The Talmud says that the Jewish people only really accepted the Torah from G‑d not at Mt. Sinai, but a millennium later at Purim. How strange. At Mt. Sinai the Jews were at the pinnacle of holiness. They didn’t work, G‑d provided Manna from heaven for them to eat. He protected them from wild beasts and the elements with the miraculous clouds of glory. Every one of the some 3 million Jews spent most of his or her time trying to become closer to G‑d, prepare to receive his precious Torah, and spiritually refine themselves without or worry or a care. Now that’s what I call holy, spiritual, inspiring!

  So what is so unique about Purim? To sum it up in one word, Human. Purim was human. How do I mean?

  At Mt. Sinai the Jews were at a superhuman status. They saw G‑dliness every day, everywhere. They had just escaped from the Egyptian slavery where they, and the entire world for that matter, witnessed open miracles. One had to be a fool not to believe in G‑d at the time. G‑d split the Red Sea for them to cross and drowned the Egytian military superpower pursuing them like straw. G‑d then spoke to them openly at Mt. Sinai, giving them the 10 commandments and the entire Torah (with its 613 commandments) as well. All they saw was G‑d. All they wanted was G‑d. Wonderful. Blissful. Spiritual. Yet that wasn’t enough.

  The Midrash states that G‑d created this world for us to transform it into a dwelling place for Him. To bring the beauty and seemingly exclusively spiritual Torah and Mitzvos into this mundane world. Take a crass piece of metal, melt it, mint it, and give it to a poor man to buy lunch. Voila. You’ve turned that coin into a G‑dly existence. It’s not about withdrawing, removing oneself as much as possible from the outside world in order to attain holiness. G‑d has angels for that. That’s what they do, they’re angelic, perfect.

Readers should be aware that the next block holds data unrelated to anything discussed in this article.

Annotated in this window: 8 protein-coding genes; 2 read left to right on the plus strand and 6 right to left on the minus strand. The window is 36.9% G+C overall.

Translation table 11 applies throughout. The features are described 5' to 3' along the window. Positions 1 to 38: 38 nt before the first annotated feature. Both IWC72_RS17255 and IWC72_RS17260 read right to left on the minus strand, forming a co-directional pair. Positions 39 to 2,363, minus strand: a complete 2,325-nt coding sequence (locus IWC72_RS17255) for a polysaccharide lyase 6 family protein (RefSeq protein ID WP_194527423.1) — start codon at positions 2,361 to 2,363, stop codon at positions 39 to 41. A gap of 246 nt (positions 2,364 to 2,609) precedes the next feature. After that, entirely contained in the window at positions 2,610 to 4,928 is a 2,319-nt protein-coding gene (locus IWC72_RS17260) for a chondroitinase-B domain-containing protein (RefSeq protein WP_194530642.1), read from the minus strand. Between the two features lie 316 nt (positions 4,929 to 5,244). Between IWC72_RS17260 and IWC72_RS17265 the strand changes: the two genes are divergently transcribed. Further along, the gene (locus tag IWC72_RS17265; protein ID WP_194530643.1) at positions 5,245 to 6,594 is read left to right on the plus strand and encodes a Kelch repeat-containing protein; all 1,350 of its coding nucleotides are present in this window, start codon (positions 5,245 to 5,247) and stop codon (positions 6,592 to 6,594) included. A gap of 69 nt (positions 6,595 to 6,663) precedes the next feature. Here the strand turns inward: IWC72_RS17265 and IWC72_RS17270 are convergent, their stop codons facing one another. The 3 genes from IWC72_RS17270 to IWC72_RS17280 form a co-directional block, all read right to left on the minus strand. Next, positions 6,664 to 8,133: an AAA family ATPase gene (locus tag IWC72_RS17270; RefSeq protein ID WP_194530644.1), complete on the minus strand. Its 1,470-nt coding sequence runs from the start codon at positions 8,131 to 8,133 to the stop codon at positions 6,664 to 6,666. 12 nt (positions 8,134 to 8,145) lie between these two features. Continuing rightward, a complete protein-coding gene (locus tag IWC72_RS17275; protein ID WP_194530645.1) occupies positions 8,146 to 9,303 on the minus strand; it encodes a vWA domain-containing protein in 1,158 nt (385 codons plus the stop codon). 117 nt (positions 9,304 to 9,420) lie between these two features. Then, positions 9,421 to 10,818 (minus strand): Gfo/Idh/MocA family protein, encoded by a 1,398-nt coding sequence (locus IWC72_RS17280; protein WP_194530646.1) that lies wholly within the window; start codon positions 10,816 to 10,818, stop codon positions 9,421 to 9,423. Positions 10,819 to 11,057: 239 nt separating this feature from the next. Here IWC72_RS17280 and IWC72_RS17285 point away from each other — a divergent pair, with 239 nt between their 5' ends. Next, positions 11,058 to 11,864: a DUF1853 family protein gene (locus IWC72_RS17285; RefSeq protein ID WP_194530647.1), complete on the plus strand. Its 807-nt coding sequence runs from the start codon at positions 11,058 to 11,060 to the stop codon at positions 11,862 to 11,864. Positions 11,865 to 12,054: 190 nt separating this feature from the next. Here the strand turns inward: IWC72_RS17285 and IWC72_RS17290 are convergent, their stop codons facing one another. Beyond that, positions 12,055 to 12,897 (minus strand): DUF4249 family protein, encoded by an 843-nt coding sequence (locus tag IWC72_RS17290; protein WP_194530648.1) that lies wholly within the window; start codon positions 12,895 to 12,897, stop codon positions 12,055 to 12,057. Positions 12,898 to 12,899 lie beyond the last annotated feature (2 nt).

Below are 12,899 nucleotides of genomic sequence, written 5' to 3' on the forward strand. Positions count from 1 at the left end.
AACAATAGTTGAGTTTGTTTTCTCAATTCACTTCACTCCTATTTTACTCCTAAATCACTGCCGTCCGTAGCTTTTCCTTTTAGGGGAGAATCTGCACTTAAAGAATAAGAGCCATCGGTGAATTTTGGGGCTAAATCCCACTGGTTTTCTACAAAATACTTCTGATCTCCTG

It’s about transformation, challenge and bringing G‑d into this world until there’s no place or concept on earth that doesn’t scream ‘G‑d is One!’

  That’s Purim. At that time there was no open G‑dly revelation. The Jews lived in Persia, in Susa, in Scarsdale… It was hard to keep Jewish tradition in such an environment. The societal norm at the time was to be successful, be modern, aristocratic, Persian.Yet they held fast. In their regular, normal lives they realized that without their religion, their tradition, their faith they couldn’t exist. No one pressured them to keep their Judaism. Quite on the contrary, it was quite difficult to stick to their guns. Yet they did, and here we are.

  That is what was so impressive about Purim, so much so that it surpasses Mt. Sinai and Yom Kippur. Purim was about regular people living regular lives who realized that life was about something greater.

  So next time you’re on the street and a homeless man asks you for a dollar, or you have a chance to don Tefilin, study an extra bit of Torah or light the Shabbat candles Friday afternoon stop and remember Purim. Remember that it’s the small, ‘regular’ good deeds that count. Not necessarily the Mt. Sinais or the big awe inspiring good deeds that only count.

  Purim is coming. Live it.

Rabbi Avrohom